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Tuesday, 27 May 1902

Mr BROWN (Canobolas) - I think that the lines which the debate has followed have been largely due to the speech of the honorable member for North Sydney, and I am pleased that he has since explained his position, because the impression he first made upon me and others was that he aimed at the abolition of the Department for Home Affairs. He directed attention particularly to the sub-departments, which he considered would be better administered by other Ministers. It was suggested, for example, that the Electoral office should be under the control of. the Attorney-General or of the Postmaster-General, but if effect were given to such suggestions there would be nothing for- the Minister for Home Affairs to do.

Mr Thomson - There are other departments yet to be taken over which would justify his existence.

Mr BROWN - It seems to me that the sub-departments which have been allotted to the Minister for Home Affairs come properly under his control. Not the least of them is the Electoral office, whose work could not be properly performed, either under State control or as part of some other department, without the infliction of great injustice upon the Commonwealth. The department is one whose functions practically give life to the Commonwealth, and it is of such large dimensions that it- could very readily become disorganized, which would tend in the direction of stultifying the federal movement. Objection has been taken to the fact that the heads of subde"partments have been termed "secretaries," but it does not matter what they are called, so long as the committee keep a watchful eye upon the salaries proposed. This Parliament has provided for a special Commonwealth franchise, and is about to devise special electoral machinery. A number of the States do not recognise adult suffrage, and some of them recognise a property qualification, or impose limitations upon the suffrage, which we have not allowed. Therefore, it seems to me that if the . administration of the electoral office were left in the hands of State officials, our efforts to place the Commonwealth franchise upon a solid democratic basis must fall to the ground.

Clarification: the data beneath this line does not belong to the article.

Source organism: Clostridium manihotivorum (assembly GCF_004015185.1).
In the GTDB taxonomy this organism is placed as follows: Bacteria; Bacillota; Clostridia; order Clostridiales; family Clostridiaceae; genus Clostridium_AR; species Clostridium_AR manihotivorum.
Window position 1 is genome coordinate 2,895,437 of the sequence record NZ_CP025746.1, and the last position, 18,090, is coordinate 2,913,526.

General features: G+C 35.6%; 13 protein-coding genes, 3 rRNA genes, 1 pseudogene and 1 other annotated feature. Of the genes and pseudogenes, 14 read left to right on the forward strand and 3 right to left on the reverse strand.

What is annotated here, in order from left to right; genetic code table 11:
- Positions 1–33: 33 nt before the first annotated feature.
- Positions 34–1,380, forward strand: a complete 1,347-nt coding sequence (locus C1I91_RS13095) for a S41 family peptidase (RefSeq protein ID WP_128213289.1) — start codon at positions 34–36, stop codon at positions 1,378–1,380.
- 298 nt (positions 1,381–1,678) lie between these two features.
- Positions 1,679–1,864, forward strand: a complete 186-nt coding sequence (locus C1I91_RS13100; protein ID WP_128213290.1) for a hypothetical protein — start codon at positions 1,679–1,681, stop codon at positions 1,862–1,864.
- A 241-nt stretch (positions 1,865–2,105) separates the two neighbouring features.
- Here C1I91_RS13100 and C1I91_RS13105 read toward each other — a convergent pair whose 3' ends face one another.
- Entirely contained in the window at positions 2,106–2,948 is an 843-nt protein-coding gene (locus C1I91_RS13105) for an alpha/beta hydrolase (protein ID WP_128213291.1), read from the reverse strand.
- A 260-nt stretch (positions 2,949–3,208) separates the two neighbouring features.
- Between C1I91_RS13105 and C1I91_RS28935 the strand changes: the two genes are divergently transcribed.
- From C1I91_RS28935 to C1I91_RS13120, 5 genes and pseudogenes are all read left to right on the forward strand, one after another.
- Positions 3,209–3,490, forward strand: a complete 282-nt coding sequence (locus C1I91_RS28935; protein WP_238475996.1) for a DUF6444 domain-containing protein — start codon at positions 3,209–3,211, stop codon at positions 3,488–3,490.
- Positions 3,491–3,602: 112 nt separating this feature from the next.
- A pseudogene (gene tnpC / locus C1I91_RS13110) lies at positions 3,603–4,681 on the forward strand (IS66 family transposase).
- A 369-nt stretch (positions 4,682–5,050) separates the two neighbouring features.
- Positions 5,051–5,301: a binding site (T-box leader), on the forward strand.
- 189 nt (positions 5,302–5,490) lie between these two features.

Mr Poynton - I had nothing to say about', the electoral office. I attacked the proposed Public Works department.

Mr BROWN - Well, other honorable gentlemen have suggested that the electoral office should be made part of some other department, but I am thoroughly in sympathy with the proposal of the Government to make it a special department. I shall have something to say later on upon the question who should be at the head of that department. The Inter-State Commission, the Public Service Commissioner's department, and the Public Works department are all very important departments, which must be kept separate in order to secure efficiency.

Mr Poynton - We shall have more officers than private citizens eventually.

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